L298N: module to control motors for Arduino


There are many modules for Arduino or for use in DIY projects by makers. In the case of L298N is a module to control motors. With them you can use simple codes to program our Arduino board and be able to control DC motors in a simple and controlled way. Generally, this type of module is used more in robotics or in motorized actuators, although it can be used for a multitude of applications.

We have already entered everything you need about the ESP module, with ESP8266 chip, for an module that allows to extend the capacities Arduino boards and other projects so that they have WiFi connectivity. These modules can not only be used in isolation, the good thing is that they can be combined. For example, an ESP8266 can be used for our prototype and the L298N, with which we would get a controllable motor through the Internet or wireless.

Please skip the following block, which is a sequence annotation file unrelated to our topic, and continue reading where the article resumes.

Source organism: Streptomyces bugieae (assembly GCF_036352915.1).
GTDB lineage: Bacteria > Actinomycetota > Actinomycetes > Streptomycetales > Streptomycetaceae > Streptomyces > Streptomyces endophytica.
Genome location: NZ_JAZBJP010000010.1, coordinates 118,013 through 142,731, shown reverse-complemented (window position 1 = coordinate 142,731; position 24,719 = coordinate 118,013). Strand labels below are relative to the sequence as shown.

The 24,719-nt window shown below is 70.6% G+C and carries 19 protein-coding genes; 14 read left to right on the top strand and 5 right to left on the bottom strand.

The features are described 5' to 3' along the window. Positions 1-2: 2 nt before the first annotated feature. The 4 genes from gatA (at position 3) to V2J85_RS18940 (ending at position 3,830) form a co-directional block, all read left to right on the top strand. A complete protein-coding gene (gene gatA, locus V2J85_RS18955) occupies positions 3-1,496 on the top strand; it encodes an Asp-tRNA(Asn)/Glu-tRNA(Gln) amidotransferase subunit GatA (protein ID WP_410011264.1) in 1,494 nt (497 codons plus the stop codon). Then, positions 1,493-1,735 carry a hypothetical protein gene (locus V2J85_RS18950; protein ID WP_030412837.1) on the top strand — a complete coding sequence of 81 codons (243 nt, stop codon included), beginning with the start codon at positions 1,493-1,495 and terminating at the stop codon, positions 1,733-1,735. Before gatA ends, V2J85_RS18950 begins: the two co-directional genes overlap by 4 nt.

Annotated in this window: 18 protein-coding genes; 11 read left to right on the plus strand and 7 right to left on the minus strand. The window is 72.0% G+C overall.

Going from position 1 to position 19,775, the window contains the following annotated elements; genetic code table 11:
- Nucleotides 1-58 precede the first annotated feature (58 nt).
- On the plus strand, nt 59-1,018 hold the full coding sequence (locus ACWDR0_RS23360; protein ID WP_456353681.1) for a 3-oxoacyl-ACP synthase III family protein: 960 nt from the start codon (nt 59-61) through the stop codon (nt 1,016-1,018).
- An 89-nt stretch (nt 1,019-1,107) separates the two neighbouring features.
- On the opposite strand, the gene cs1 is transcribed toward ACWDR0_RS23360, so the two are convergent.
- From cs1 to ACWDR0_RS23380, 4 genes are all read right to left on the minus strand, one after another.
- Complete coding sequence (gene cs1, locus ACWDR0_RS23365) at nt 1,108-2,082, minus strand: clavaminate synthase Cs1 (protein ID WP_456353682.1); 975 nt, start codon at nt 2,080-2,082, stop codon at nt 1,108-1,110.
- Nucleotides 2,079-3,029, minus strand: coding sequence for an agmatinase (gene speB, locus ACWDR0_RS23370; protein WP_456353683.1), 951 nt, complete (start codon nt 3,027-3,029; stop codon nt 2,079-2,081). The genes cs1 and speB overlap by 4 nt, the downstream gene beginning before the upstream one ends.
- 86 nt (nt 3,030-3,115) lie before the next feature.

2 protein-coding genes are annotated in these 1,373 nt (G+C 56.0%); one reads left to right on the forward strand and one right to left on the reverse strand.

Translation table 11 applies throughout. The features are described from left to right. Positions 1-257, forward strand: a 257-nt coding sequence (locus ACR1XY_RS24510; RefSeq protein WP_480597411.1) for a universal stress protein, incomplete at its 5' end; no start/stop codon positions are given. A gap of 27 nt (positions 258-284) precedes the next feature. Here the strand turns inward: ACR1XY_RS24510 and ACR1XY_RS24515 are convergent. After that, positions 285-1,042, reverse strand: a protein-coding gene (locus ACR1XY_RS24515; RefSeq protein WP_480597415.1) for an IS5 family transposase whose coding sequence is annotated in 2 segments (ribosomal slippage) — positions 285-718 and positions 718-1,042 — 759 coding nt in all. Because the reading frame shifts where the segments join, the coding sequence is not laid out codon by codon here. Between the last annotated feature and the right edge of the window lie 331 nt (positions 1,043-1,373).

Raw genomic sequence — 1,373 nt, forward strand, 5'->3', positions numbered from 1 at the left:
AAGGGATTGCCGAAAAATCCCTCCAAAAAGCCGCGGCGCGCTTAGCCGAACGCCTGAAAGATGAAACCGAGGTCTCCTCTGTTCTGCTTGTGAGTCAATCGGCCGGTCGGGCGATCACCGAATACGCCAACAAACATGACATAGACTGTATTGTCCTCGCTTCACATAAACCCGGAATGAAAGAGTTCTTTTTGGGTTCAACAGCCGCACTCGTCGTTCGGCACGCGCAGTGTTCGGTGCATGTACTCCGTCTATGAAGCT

Introduction to the L298N and datasheets:

l298n pinout

Although with Arduino you can also work with stepper motors, which are well known in robotics, in this case it is usually more common to use the controller or driver for DC motors. You can get information about the L298 chip and the modules in the manufacturers' datasheets, such as STMicroelectronics from this link. If you want to see a datasheet of the specific module, and not just the chip, you can download this other PDF of the Handsontec L298N.

But broadly speaking, an L298N is a H-bridge type driver that allows the speed and direction of rotation of DC motors to be controlled. It can also be used with stepper motors easily thanks to the 2 H bridge that implements. That is to say, a bridge in H, which means that it is formed by 4 transistors that will allow to reverse the direction of the current so that the rotor of the motor can rotate in one direction or another as we want. This is an advantage over controllers that only allow you to control the rotational speed (RPM) by controlling only the value of the supply voltage.